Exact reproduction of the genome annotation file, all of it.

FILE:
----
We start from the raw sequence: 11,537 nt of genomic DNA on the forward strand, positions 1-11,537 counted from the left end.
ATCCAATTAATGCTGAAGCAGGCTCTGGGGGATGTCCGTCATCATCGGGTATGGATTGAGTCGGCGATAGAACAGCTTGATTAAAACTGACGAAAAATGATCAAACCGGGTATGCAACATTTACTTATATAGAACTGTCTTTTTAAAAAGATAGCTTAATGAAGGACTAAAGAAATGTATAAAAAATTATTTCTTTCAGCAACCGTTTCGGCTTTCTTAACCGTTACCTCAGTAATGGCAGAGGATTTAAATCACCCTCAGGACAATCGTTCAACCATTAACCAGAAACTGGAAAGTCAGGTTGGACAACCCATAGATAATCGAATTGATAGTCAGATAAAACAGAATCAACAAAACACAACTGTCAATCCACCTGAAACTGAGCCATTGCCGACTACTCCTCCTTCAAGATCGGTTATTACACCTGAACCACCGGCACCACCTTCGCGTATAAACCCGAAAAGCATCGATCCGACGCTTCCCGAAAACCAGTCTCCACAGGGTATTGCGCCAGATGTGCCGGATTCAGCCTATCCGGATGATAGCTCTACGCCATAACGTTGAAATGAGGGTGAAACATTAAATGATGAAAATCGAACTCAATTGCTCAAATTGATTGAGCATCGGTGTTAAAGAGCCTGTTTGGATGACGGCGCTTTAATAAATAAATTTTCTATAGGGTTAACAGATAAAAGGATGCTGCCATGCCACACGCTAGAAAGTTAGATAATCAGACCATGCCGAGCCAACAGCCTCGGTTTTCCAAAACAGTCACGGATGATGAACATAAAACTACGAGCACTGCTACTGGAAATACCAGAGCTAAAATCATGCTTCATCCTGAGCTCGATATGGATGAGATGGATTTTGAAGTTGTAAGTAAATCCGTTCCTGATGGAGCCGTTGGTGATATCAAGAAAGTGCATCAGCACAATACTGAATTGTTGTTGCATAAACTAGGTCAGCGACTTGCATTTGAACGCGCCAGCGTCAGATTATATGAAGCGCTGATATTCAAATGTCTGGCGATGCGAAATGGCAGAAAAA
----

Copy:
We start from the raw sequence: 11,537 nt of genomic DNA on the forward strand, positions 1-11,537 counted from the left end.
ATCCAATTAATGCTGAAGCAGGCTCTGGGGGATGTCCGTCATCATCGGGTATGGATTGAGTCGGCGATAGAACAGCTTGATTAAAACTGACGAAAAATGATCAAACCGGGTATGCAACATTTACTTATATAGAACTGTCTTTTTAAAAAGATAGCTTAATGAAGGACTAAAGAAATGTATAAAAAATTATTTCTTTCAGCAACCGTTTCGGCTTTCTTAACCGTTACCTCAGTAATGGCAGAGGATTTAAATCACCCTCAGGACAATCGTTCAACCATTAACCAGAAACTGGAAAGTCAGGTTGGACAACCCATAGATAATCGAATTGATAGTCAGATAAAACAGAATCAACAAAACACAACTGTCAATCCACCTGAAACTGAGCCATTGCCGACTACTCCTCCTTCAAGATCGGTTATTACACCTGAACCACCGGCACCACCTTCGCGTATAAACCCGAAAAGCATCGATCCGACGCTTCCCGAAAACCAGTCTCCACAGGGTATTGCGCCAGATGTGCCGGATTCAGCCTATCCGGATGATAGCTCTACGCCATAACGTTGAAATGAGGGTGAAACATTAAATGATGAAAATCGAACTCAATTGCTCAAATTGATTGAGCATCGGTGTTAAAGAGCCTGTTTGGATGACGGCGCTTTAATAAATAAATTTTCTATAGGGTTAACAGATAAAAGGATGCTGCCATGCCACACGCTAGAAAGTTAGATAATCAGACCATGCCGAGCCAACAGCCTCGGTTTTCCAAAACAGTCACGGATGATGAACATAAAACTACGAGCACTGCTACTGGAAATACCAGAGCTAAAATCATGCTTCATCCTGAGCTCGATATGGATGAGATGGATTTTGAAGTTGTAAGTAAATCCGTTCCTGATGGAGCCGTTGGTGATATCAAGAAAGTGCATCAGCACAATACTGAATTGTTGTTGCATAAACTAGGTCAGCGACTTGCATTTGAACGCGCCAGCGTCAGATTATATGAAGCGCTGATATTCAAATGTCTGGCGATGCGAAATGGCAGAAAAA